The city division of the English Defence League has already held three meetings, attended by around 20 people, since it was formed, and has over 500 supporters on Facebook.
Nationally it has attracted widespread condemnation and been linked to racially motivated violence and football hooliganism. It was launched in Luton just over a year ago, and demonstrations around the country have descended into violence, resulting in it being described as the most significant far-right street movement since the National Front.
There are fears that the more people who attach themselves to the group locally, the more chance of a repeat of the racially motivated attack on a Muslim woman at Exe Bridges that caused public outrage when it was reported in the Echo.
Jim Myers, 43, of St Thomas, a door supervisor in the city, is chairman of the Exeter group and told the Echo it was not politically or racially motivated, but was against "Islamic fundamentalists".
Lizi Allnatt, of Exeter United Against Fascism, said her group was holding a meeting next week to look at ways to combat the EDL's rise in popularity.
She said: "They say ordinary Muslims have nothing to fear from them, but the reality is different. Bulletin boards on the EDL website are filled with vile racist abuse that I will not repeat, and many of its protests have ended in violence.
"The EDL also claims to be non-political and to have nothing to do with the British National Party. But while this may be true of many of its supporters, it is not so for its main leader, 'Tommy Robinson', who has recently been exposed as a former BNP member.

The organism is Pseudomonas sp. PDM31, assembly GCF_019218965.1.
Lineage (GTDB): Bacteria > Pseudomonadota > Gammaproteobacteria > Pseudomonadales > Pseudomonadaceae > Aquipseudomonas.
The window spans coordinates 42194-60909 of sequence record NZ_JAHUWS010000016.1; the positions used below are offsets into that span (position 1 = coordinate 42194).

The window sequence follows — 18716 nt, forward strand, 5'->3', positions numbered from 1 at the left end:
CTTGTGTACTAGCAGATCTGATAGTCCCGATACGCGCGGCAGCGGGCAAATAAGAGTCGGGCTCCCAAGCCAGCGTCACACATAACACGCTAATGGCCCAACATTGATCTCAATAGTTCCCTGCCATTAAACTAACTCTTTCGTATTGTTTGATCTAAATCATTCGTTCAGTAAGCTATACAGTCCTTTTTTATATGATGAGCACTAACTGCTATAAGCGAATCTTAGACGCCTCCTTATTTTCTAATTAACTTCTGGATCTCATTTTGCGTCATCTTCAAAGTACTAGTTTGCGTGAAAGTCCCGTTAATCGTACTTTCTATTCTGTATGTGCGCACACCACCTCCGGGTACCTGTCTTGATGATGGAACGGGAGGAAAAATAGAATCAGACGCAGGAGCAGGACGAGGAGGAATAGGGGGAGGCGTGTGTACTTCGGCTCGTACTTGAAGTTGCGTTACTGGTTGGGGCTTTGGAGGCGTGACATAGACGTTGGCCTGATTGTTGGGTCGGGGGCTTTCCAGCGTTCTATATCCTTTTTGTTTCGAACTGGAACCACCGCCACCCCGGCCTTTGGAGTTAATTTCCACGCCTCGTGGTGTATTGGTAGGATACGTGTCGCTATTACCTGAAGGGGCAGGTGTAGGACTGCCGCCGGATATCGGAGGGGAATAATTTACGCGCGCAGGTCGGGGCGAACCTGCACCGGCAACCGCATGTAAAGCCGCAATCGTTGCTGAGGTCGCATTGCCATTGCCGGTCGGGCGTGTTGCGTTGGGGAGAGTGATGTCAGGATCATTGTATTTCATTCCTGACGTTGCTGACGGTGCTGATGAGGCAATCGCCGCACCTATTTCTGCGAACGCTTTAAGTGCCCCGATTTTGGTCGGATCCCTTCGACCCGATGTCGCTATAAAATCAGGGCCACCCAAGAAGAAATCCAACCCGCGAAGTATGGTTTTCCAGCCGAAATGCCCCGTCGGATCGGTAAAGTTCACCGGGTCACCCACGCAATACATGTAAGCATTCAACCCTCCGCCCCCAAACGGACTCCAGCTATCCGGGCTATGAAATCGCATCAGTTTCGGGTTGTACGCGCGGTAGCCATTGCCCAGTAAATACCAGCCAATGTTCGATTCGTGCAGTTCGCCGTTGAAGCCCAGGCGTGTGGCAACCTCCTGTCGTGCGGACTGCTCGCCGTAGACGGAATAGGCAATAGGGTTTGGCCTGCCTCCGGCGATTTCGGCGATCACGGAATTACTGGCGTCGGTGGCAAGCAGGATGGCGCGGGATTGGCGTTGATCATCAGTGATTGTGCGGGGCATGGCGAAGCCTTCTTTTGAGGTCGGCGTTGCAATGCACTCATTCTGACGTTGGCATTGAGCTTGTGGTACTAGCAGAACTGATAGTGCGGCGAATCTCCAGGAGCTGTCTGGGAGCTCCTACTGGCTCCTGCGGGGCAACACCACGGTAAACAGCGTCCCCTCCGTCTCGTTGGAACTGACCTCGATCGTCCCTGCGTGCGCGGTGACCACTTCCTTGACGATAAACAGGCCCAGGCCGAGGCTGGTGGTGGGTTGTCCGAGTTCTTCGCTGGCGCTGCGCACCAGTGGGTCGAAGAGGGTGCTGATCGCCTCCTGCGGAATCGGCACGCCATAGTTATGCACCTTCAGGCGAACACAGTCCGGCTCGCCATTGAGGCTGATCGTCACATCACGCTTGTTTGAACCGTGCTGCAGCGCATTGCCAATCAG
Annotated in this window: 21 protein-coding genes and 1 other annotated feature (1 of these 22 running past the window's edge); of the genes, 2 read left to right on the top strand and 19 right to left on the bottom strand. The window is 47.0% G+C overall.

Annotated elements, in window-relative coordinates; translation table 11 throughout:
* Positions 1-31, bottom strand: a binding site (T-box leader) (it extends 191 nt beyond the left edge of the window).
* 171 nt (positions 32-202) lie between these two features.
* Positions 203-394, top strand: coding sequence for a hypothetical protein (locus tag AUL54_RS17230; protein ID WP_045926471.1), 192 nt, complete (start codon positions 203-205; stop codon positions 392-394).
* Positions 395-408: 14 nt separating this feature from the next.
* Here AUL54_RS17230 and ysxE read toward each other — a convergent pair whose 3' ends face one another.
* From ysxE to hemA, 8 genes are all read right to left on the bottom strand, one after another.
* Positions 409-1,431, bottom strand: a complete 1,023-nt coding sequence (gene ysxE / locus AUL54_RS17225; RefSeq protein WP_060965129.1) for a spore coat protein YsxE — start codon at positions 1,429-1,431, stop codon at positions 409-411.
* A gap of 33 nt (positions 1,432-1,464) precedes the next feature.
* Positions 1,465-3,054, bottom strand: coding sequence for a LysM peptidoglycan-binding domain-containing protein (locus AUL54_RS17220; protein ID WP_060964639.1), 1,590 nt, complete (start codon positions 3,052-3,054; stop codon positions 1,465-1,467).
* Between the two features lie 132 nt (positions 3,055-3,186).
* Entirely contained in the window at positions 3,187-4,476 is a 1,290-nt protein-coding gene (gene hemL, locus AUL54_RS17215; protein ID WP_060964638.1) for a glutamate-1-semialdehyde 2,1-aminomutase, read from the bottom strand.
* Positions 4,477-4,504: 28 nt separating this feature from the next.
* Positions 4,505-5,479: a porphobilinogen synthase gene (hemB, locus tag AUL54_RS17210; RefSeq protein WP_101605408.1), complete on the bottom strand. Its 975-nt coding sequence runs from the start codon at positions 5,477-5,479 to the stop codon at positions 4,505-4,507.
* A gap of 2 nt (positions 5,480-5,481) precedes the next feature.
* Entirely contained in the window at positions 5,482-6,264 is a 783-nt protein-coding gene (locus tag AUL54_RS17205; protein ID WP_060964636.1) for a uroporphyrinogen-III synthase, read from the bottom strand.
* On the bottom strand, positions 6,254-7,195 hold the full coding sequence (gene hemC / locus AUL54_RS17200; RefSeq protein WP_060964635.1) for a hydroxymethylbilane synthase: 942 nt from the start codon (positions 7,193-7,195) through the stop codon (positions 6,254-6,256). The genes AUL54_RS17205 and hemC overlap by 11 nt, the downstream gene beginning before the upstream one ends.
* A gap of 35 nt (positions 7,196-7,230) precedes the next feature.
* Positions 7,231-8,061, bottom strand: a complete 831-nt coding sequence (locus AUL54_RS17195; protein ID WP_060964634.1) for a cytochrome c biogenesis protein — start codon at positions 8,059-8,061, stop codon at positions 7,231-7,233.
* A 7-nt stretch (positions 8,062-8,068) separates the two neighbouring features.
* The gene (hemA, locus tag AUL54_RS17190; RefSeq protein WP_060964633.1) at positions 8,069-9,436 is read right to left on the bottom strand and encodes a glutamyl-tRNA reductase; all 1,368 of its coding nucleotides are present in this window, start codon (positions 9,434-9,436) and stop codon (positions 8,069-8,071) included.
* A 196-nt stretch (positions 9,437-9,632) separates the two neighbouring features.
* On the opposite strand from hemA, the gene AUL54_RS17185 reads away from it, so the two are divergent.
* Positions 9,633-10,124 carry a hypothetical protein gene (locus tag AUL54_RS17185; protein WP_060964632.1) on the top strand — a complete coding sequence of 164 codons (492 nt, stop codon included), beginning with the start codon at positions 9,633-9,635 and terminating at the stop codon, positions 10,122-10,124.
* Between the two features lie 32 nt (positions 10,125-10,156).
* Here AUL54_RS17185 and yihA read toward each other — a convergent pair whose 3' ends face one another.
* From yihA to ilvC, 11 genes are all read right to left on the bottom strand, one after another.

"We are concerned there will be more incidents like the attack on a Muslim woman and her daughter for wearing a headscarf if the EDL grows in Exeter. This is a great place to live — we do not need the EDL bringing its brand of hate into our city."
Mr Myers said: "The group is a peaceful protest against Islamic fundamentalists, and I emphasise the word peaceful. What happened on 9/11 was devastating, then 7/7 in London brought it a lot closer to home.
"We do not come into the racist category. I like reggae, so how could I be against blacks? I have good friends who are black and it would be deeply unfair to call me racist. I consider the group very much mainstream. We would feel the same of any terrorist, regardless of colour.
"I read about the Muslim woman who was attacked and I would have been the first to come to her aid if I could."